Aldo Billingslea's performance as Douglass and Big Jim is mesmerizing. He changes roles with astonishing speed, first speaking in the powerful theatrical voice of the abolitionist and quickly changing to Big Jim's uneducated voice. Many facts about slavery are presented to the audience from both Douglass and Big Jim with an outstanding scene in which Aldo talks about how the slaves were tied to trees and given twenty to forty lashes for mundane infractions of southern state laws. (On opening night that scene became too real after Aldo accidentally cut the heel of his left foot on part of a screen coming downstage to talk about the lashings. Blood from the heel started to drip on the floor while he gave a speech about how blood squirts from the back to the heel while the lashing was in progress.)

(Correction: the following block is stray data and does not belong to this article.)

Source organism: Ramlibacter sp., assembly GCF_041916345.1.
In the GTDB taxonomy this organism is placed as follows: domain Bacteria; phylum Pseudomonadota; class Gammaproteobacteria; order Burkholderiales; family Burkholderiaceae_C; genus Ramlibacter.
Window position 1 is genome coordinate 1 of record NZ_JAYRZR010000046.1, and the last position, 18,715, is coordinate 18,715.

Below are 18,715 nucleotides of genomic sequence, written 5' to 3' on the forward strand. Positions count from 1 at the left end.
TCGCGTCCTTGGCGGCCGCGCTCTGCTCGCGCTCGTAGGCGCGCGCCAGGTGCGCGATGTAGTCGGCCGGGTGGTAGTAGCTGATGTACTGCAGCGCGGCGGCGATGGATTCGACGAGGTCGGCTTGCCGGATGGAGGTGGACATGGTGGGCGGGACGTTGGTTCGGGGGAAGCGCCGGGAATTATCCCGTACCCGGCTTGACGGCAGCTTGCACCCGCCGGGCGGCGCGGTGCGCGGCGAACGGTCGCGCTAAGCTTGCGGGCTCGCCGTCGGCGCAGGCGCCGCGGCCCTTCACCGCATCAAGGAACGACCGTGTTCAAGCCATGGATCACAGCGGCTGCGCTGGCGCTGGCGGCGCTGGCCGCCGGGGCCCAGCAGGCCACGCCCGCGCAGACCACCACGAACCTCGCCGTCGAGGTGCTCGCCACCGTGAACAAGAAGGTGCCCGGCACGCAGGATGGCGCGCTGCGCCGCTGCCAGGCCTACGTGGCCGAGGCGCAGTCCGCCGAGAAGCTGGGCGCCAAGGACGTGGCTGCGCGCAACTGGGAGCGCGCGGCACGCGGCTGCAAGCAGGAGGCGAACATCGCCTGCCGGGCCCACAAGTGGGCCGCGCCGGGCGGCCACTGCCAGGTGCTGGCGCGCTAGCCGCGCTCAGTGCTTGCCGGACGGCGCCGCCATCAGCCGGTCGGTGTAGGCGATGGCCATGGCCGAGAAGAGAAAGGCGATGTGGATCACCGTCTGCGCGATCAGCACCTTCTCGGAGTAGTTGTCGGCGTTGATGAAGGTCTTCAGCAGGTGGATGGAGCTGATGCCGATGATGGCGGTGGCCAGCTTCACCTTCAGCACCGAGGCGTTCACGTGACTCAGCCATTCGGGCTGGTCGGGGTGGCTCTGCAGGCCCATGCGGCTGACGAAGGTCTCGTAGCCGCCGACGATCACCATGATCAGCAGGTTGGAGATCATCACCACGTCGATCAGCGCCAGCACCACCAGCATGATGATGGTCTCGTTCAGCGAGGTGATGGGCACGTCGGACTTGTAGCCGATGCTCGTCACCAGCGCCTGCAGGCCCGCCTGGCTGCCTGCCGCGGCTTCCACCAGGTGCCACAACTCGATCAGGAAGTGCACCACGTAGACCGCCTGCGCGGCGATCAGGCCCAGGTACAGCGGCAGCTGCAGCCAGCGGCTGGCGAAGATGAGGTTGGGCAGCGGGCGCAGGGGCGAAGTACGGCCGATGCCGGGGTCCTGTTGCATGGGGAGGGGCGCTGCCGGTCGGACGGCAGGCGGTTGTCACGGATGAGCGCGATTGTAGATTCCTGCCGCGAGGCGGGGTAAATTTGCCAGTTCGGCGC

Splittin' the Raft could stand some further editing since the play goes on much too long. Some scenes like the con men scene played by Mark Farrell and Karen Aldridge seem to been thrown in for laughs. The last scene of the entrance of Tom Sawyer seems to be burlesque in nature. There is no examination of the people and ideas of why the south kept slaves. This is an exhausting production with the actors running for various costumes to put on for each character.
Playwright Kaiser and the inventive director Danny Scheie have added music to the complex production. Negro spirituals are sung by the cast with John Florencio accompanying them on the piano. He even tickles the ivories with bits and piece of modern day songs. In one scene I could detect he was playing a little of "My Favorite Things" from The Sound of Music.